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Terry Silencer. Rubber Wedges for Tires. Gearbox Improvements.
Copies of complete specifications of the patents published on this page can be obtained from the Sales Branch, Patent Office, Holborn, WC-, at the cost of sixpence for each specification.
A. E. TERRY, No. 5578,. dated 5th March, 1914, cognate application No. 5785, 1914.—The essential feature ef this silencer consists in the use of spiral springs as baffles for breaking up the flow of gases. In the construction illustrated in the accompanying drawing, a cylindrical chamber is used and the springs are arranged co-axially in it. These springs are contained in an
internal fran-iework to -which the exhaust is admitted at one end. The other end is closed and the gases passing down the centre are deflected at this end: and passed outwards through the coil springs and escape by the annular space in the outer casing.
The framework containing the springs may be made adjustable, so as to close them up or open them if desired, and also it may be left free to be acted upon by the gases, so that increased pressure of the gas opens out the coils of the springs.
T. GARE, No. 7250, dated 23rd March, 1914.—Solid rubber tires are•found-to be weakest at their junction with the steel band by which they are mounted on the rim of the wheel, and this invention relates to a method of securing them hy which these difficulties are overcome.
A resilient packing is inserted between the band on the tire and the rim of the wheel. This packing may consist of segmental blocks of rubber of square section or ci two -oppositely directed wedges also made of rubber. Wit'h this ariangement the tire band is somewhat larger than the wheel rim and is mounted in position and 'secured by the rubber blocks. The tire is thereby not subjected to any special stresses which would tend to tear it off its band.
In a modification, a solid ring of packing is inserted, and it. is expanded radially by set screws acting on a thin sheet of steel inside it.
E. METER, No. 15,364, dated 26th June, 1914.--In this carburetter the jet nozzle is placed,lower-than the level of the liquid, in the float chamber, and it is surrounded by a conical cup which fills with fuel when the engine is standing or is running slowly. This fuel is available for acceleration, as it is readily vaporized.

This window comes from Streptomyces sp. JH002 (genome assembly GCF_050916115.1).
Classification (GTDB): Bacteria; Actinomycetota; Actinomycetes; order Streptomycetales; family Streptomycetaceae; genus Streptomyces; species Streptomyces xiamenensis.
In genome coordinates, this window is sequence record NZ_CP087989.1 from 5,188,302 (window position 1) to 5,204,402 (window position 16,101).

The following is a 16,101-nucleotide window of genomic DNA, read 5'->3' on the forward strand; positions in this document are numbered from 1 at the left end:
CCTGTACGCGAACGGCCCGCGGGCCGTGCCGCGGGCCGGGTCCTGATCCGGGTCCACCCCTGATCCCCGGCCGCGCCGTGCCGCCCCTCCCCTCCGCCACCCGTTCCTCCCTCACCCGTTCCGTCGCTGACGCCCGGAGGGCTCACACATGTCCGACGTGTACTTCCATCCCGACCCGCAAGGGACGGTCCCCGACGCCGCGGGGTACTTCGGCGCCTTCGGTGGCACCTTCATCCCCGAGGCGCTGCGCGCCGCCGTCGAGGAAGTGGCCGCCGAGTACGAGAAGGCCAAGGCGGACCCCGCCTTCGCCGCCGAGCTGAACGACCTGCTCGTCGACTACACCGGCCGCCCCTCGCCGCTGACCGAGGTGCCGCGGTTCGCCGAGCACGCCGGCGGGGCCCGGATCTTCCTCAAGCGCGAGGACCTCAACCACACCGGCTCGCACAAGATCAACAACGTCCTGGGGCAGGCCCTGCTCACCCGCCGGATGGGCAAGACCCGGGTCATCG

The air-passage surrounding the jet is provided with a deflecting vane which directs the incoming air down into the cup, so that it readily picks up the fuel.
In a modified form, a perforated plate is mounted in the cup, and it is connected to vanes operated by the current of air, so that the plate is forced down and sprays the liquid up into the incoming air.
S. S. Guy, No. 10,025. dated 23rd April, 1914, cognate application No. 20,024, 1914;—The object of this invention is to provide an autoinatio governor by which the speed of the engine is limited to a predetermined number of revolutions per minute when-the -vehicle is intop gear, and also to provide that when running on easy roads or unloaded, the engine speed may be reduced without seducing the speed of the vehicle. This gives considerable economy in fuel consumption.
An ordinary gearbox having three speeds is provided with additional gears by which a speed above-the direct drive or top speed can be obtained. A. governor is mounted on the propeller shaft and controls the engine on the throttle or ignition. Should the circumstances be suitable, the speed of the vehicle can be kept up with reduced engine speed when the additional gear is brought into action by the driver. - Since the governor is on the propeller Shaft; the full engine power may be developed independently of it, on any other gear than the top.